Shiva and Parvati prepare bhang (cannabis) – Sikh woodcut, Lahore – c. 1870
Produced by Sikh artisans for Hindu pilgrims and collected at a local fair or bazaar by John Lockwood Kipling while he was director from 1875 to 1893 of the Mayo School of Art in Lahore.
Presented to the V&A in 1917 by his famous son, Rudyard, who while living in Lahore is known to have experimented with cannabis, including a pharmaceutical preparation of cannabis, opium, and chloroform which resulted in his experiencing intense visionary dream states much like those recorded by De Quincey.
Sikhs themselves have a rich tradition of sacramental and martial cannabis use, and a Sikh clan, the Bhangi Misl, who once ruled the western Punjab, earned their name from the prolific consumption of cannabis by their founder Chhajja Singh and his warriors.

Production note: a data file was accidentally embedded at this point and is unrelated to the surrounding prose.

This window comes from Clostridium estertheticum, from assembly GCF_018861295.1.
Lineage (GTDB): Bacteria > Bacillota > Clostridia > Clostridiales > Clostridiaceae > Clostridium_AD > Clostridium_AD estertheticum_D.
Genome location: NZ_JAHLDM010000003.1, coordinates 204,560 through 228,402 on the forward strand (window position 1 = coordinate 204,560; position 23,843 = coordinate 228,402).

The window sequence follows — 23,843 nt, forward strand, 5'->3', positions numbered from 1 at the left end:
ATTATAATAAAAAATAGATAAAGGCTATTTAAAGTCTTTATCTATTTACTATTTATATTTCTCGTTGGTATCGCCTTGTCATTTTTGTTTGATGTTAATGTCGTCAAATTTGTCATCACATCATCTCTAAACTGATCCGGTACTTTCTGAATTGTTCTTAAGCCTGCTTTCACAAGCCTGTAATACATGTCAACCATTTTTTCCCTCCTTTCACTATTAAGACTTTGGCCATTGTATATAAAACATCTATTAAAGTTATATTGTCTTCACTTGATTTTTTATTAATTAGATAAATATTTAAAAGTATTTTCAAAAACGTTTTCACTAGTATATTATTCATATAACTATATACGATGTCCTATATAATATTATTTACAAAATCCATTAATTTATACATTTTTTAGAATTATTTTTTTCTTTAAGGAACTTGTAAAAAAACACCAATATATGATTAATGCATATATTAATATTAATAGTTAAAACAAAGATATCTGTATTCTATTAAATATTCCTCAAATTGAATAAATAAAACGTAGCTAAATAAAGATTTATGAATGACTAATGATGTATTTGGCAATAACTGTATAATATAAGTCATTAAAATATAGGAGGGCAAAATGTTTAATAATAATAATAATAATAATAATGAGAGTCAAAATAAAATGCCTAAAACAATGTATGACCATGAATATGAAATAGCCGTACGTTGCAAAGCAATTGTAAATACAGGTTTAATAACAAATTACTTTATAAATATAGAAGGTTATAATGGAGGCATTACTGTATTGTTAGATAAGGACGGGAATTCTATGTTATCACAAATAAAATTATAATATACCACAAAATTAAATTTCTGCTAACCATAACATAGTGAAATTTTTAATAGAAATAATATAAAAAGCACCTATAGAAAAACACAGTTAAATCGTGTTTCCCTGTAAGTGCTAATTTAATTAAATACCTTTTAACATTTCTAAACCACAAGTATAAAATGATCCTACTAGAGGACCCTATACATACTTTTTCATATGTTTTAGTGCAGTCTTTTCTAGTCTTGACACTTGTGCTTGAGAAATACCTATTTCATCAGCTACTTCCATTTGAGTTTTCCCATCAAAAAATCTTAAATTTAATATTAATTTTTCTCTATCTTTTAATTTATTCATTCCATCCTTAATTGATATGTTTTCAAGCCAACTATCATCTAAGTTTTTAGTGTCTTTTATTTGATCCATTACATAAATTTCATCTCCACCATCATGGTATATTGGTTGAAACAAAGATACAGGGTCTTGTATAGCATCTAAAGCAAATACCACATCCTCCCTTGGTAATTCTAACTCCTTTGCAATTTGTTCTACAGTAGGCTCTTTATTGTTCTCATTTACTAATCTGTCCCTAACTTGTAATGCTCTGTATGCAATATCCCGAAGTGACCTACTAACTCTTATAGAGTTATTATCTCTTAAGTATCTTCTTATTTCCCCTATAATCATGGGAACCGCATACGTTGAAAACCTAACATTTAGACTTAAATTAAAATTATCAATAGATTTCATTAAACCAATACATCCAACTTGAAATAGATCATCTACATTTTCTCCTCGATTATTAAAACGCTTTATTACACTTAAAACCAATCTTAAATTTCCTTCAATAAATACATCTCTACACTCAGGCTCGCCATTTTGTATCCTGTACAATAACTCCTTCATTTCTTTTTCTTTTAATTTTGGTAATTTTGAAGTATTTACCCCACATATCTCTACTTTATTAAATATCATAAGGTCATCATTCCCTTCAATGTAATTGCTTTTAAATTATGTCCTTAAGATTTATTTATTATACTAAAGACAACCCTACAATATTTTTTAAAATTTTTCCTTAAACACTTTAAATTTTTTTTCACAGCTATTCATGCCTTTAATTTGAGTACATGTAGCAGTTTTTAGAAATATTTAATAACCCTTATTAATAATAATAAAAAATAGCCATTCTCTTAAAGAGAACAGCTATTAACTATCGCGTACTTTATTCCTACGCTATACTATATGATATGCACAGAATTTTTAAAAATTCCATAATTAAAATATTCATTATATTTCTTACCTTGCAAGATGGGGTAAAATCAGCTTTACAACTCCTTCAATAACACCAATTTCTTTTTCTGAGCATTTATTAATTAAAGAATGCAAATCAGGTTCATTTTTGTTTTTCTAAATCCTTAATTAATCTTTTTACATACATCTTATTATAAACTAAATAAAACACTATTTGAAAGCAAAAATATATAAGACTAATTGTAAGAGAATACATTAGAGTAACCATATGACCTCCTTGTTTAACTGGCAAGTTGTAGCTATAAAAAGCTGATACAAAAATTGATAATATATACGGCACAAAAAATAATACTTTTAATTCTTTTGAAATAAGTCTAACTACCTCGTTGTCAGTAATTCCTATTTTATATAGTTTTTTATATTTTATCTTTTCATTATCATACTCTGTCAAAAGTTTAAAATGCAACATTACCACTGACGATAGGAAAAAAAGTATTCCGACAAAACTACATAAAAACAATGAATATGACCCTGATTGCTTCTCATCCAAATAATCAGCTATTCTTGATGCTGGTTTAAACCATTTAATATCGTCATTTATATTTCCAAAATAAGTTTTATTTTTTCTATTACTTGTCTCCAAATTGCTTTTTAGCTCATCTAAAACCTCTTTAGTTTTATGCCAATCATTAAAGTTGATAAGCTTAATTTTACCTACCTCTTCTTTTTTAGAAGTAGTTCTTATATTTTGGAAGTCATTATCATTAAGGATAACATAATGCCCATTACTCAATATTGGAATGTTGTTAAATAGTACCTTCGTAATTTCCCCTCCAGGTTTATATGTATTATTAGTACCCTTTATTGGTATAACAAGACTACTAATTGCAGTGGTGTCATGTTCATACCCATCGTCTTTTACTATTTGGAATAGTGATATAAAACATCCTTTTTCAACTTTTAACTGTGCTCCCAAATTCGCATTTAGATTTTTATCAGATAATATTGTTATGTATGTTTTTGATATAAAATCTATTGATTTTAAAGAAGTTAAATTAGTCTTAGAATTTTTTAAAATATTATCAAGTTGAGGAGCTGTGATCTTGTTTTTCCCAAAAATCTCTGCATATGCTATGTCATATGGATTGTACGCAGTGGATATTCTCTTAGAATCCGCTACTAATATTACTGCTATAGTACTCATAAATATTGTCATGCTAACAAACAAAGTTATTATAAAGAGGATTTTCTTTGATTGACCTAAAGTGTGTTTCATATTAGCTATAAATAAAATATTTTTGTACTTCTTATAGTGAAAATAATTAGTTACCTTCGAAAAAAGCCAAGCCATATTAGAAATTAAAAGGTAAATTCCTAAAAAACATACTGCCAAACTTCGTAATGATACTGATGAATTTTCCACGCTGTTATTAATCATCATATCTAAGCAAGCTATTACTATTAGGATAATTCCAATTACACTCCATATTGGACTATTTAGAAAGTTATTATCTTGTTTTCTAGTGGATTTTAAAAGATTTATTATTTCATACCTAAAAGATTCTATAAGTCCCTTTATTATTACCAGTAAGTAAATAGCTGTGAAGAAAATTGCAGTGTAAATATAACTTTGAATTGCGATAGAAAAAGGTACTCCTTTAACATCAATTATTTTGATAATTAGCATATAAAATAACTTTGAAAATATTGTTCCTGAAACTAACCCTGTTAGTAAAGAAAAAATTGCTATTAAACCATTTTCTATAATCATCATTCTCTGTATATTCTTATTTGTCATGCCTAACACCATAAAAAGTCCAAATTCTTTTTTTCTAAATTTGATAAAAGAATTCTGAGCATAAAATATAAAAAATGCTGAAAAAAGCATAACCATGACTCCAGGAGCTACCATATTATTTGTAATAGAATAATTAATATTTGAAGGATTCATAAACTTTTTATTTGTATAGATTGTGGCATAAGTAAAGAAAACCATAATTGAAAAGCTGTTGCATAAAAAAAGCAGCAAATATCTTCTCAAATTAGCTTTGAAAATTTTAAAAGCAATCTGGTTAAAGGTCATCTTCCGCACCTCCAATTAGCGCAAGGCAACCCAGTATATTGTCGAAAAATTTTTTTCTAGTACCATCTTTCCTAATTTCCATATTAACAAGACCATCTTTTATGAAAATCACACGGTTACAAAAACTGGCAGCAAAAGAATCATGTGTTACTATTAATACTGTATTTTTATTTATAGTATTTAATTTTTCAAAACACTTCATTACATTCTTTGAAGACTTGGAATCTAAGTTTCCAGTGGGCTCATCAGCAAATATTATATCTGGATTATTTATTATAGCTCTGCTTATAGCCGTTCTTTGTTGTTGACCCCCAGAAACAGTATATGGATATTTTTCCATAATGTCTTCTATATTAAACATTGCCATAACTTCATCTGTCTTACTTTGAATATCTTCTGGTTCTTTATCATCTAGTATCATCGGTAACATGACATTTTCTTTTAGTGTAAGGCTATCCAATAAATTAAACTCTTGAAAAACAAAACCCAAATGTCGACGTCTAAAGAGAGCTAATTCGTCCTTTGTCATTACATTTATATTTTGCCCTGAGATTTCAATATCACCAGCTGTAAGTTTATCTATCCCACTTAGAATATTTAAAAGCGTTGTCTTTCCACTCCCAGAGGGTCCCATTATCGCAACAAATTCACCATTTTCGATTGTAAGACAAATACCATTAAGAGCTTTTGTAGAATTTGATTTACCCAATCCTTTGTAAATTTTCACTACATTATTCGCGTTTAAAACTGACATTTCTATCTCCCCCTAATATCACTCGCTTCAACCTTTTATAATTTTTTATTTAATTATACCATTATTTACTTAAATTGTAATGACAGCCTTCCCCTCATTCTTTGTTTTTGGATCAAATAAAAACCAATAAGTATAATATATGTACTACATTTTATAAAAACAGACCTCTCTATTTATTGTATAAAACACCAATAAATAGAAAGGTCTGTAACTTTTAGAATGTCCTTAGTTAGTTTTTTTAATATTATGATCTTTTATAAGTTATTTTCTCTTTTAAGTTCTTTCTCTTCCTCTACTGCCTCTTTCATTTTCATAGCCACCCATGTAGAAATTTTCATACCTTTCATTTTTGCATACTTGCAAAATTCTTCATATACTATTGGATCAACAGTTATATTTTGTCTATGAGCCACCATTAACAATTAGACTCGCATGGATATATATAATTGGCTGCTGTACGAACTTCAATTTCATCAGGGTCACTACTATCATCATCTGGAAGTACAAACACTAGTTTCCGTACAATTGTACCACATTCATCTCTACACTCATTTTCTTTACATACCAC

Kipling’s greatest novel opens in Lahore with its vagabond street urchin hero, Kim, sat astride the city’s famous cannon, the Zam-Zammah, drumming his heels:
‘He sat, in defiance of municipal orders, astride the gun Zam Zammah on her brick platform opposite the old Ajaib-Gher—the Wonder House, as the natives call the Lahore Museum. Who hold Zam-Zammah, that “fire-breathing dragon”, hold the Punjab, for the great green-bronze piece is always first of the conqueror’s loot.’
The cannon once belonged to the Bhangi Misl and so still goes by its other name, the Bhangianwali Toap.